Epidemiological aspects of Claviceps africana, causal agent of Sorghum ergot
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Sorghum ergot, caused by Claviceps africana Frederickson, Mantle & de Milliano, is a disease that affects non-fertilized ovaries in sorghum male-sterile plants and infects hybrids if there is pollen sterility at flowering time. Sphacelia containing macroconidia could play a role in the survival of the pathogen. This study developed risk assessment models and evaluated environmental conditions affecting viability of macroconidia and transition from sphacelial to sclerotial tissues. Effect of weather on ergot severity was evaluated under natural conditions (in monthly planting dates) in nine sorghum genotypes at College Station, Weslaco, Rio Bravo, and Celaya. Panicles were inoculated daily beginning at flower initiation with a suspension of 1.6 x 106 C. africana conidia ml-1. Weather triad values were used to identify weather parameters correlated with the disease. Ergot severity was statistically greater in A-lines than hybrids because of the possible interference of pollen on some dates. Celaya had the greatest amount of ergot in hybrids. A-line ATx2752 had the lowest average ergot severity throughout years, locations and planting dates, as did the hybrid NC+8R18. Maximum and minimum temperature had a negative correlation with ergot at Rio Bravo, College Station and Weslaco, while at Celaya it was positive. The highest correlation was 7 to 9 days before initiation of flowering, suggesting that cooler temperatures during this period could cause male sterility. A-lines showed the same relationships between ergot and maximum and minimum temperatures after initiation of flowering. Minimum relative humidity had a positive correlation with ergot after initiation of flowering in both sorghum plant types. Sphacelia stored under cool temperatures (-3oC to 7oC) maintained conidial viability, and newly-formed sphacelia located on the sphacelia surface had the highest conidial viability. However, they show a greater viability reduction through time compared with conidia from older sphacelia, showing that conidial maturity can play a role in the survival of the conidia. Sphacelia on plants grown at 10oC, 20oC and 30oC with low relative humidity did not had any sclerotial development up to 4 weeks after formation of sphacelia. However, higher temperatures promoted an increase in the sphacelia dry weight during that time.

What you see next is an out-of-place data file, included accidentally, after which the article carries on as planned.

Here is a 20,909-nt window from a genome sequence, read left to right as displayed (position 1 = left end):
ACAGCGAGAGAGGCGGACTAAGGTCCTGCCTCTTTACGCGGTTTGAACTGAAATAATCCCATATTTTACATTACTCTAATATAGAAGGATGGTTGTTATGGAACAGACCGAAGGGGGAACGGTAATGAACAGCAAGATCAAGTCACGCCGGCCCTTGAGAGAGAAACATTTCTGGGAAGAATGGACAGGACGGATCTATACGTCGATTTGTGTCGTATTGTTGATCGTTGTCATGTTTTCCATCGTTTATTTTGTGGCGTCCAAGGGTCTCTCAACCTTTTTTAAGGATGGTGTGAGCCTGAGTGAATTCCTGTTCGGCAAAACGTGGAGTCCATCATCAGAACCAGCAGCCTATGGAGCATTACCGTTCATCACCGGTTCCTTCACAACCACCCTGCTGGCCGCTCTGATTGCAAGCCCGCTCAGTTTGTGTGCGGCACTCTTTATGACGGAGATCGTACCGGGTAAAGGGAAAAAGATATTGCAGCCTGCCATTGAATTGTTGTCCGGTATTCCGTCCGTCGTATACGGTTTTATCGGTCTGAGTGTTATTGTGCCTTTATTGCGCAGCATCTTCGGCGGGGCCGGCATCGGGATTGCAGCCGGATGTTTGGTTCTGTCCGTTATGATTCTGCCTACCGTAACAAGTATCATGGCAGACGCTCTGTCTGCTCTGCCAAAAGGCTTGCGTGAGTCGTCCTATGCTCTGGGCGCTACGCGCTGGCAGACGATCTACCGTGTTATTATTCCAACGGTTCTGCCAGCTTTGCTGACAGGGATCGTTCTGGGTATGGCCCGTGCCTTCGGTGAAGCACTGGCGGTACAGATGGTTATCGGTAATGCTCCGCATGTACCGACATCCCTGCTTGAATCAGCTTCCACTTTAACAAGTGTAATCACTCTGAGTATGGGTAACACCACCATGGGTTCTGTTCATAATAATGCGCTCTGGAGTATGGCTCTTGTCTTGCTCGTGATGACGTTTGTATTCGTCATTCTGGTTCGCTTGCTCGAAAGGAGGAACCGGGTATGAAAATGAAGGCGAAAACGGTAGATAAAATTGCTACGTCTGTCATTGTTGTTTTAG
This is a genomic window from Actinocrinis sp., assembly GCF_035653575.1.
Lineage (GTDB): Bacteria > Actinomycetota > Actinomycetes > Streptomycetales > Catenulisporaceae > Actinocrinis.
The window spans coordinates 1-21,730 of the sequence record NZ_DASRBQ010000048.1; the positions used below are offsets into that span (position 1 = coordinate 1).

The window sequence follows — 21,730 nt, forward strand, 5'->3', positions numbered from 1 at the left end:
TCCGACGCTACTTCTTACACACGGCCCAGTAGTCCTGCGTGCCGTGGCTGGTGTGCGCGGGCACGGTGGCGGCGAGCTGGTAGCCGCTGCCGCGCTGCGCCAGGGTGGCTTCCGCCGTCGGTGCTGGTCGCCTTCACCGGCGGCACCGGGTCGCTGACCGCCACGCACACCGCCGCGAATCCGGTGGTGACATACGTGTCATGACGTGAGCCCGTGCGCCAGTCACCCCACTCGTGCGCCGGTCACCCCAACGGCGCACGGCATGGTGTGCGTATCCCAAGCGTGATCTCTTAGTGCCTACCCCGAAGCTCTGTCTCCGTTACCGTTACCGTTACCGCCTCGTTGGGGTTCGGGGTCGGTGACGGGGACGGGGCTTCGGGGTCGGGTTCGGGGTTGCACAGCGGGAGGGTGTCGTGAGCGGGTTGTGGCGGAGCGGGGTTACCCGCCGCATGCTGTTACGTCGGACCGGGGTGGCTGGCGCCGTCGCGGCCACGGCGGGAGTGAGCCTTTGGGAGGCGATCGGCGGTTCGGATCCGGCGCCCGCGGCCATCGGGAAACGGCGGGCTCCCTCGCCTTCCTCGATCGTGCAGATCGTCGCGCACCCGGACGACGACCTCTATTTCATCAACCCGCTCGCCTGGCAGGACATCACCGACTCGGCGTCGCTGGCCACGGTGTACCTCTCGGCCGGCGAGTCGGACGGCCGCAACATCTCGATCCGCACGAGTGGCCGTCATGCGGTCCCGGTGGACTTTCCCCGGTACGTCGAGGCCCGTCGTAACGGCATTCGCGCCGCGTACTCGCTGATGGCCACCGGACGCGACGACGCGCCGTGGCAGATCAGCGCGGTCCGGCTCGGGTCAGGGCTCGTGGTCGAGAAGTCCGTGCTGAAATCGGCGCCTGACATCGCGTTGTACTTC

Noe, Montes Garcia; Noe, Montes Garcia (2004). Epidemiological aspects of Claviceps africana, causal agent of Sorghum ergot. Doctoral dissertation, Texas A&M University. Texas A&M University. Available electronically from